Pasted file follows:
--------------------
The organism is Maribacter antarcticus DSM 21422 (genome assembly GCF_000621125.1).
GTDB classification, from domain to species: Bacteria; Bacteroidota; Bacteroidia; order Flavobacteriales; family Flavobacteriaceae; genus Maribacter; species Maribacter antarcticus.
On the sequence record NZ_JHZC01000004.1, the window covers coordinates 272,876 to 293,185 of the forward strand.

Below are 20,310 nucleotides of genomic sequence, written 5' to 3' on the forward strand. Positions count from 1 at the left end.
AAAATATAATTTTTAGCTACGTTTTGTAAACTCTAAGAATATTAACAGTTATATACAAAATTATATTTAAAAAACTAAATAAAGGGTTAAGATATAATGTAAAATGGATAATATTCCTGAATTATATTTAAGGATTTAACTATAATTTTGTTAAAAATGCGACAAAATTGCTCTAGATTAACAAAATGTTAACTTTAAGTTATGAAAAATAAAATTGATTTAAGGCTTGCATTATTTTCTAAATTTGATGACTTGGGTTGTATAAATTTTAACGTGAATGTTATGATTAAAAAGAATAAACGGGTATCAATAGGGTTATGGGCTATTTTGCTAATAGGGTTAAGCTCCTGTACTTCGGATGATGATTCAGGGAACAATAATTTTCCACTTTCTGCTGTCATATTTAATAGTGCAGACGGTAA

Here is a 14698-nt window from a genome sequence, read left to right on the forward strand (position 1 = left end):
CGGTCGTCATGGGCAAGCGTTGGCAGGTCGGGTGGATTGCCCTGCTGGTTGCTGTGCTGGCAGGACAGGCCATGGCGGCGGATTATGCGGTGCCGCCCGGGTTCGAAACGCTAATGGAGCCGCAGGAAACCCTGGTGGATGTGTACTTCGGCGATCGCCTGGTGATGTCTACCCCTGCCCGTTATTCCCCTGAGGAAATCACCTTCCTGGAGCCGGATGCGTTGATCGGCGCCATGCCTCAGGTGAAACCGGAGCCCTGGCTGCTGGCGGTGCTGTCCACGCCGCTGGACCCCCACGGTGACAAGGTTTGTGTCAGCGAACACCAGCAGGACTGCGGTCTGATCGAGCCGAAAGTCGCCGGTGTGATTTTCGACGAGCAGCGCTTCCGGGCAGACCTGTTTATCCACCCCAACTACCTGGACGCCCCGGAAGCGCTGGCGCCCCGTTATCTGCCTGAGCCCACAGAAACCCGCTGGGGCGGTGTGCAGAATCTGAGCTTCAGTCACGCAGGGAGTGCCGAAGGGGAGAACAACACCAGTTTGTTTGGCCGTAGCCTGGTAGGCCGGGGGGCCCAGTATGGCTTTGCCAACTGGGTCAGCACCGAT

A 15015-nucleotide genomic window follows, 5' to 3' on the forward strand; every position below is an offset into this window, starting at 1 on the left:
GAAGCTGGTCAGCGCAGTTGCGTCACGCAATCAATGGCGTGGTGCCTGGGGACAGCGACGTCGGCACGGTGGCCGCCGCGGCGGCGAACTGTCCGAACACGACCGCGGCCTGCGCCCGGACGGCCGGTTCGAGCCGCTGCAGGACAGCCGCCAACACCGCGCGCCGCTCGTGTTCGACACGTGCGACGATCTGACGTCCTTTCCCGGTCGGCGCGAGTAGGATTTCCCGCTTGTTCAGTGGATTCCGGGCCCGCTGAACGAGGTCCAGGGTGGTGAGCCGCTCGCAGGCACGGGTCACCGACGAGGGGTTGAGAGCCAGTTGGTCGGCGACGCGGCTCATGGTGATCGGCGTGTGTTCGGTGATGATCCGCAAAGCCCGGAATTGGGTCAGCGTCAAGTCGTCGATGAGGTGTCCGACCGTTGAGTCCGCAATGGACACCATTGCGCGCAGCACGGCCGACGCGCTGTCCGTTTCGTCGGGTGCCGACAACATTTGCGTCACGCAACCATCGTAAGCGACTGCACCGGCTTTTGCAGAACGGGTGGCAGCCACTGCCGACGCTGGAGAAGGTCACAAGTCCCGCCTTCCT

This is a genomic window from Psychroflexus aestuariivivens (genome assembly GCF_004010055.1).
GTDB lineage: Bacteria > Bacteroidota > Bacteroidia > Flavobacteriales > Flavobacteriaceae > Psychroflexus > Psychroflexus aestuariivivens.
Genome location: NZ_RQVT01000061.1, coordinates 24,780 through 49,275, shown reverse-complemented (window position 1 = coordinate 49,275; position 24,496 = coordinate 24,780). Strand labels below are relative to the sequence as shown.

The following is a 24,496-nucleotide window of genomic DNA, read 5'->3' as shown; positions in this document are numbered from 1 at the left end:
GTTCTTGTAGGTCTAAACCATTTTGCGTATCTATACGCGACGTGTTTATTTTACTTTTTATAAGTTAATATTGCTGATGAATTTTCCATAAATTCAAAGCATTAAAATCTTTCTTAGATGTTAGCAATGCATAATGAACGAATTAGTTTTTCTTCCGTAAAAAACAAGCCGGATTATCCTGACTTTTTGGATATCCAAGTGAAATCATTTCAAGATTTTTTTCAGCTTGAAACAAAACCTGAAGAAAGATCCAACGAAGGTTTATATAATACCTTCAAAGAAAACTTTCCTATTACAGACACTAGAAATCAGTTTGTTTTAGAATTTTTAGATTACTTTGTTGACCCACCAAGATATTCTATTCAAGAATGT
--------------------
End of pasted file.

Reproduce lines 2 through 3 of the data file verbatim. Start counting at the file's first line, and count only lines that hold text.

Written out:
GTDB classification, from domain to species: Bacteria; Bacteroidota; Bacteroidia; order Flavobacteriales; family Flavobacteriaceae; genus Maribacter; species Maribacter antarcticus.
On the sequence record NZ_JHZC01000004.1, the window covers coordinates 272,876 to 293,185 of the forward strand.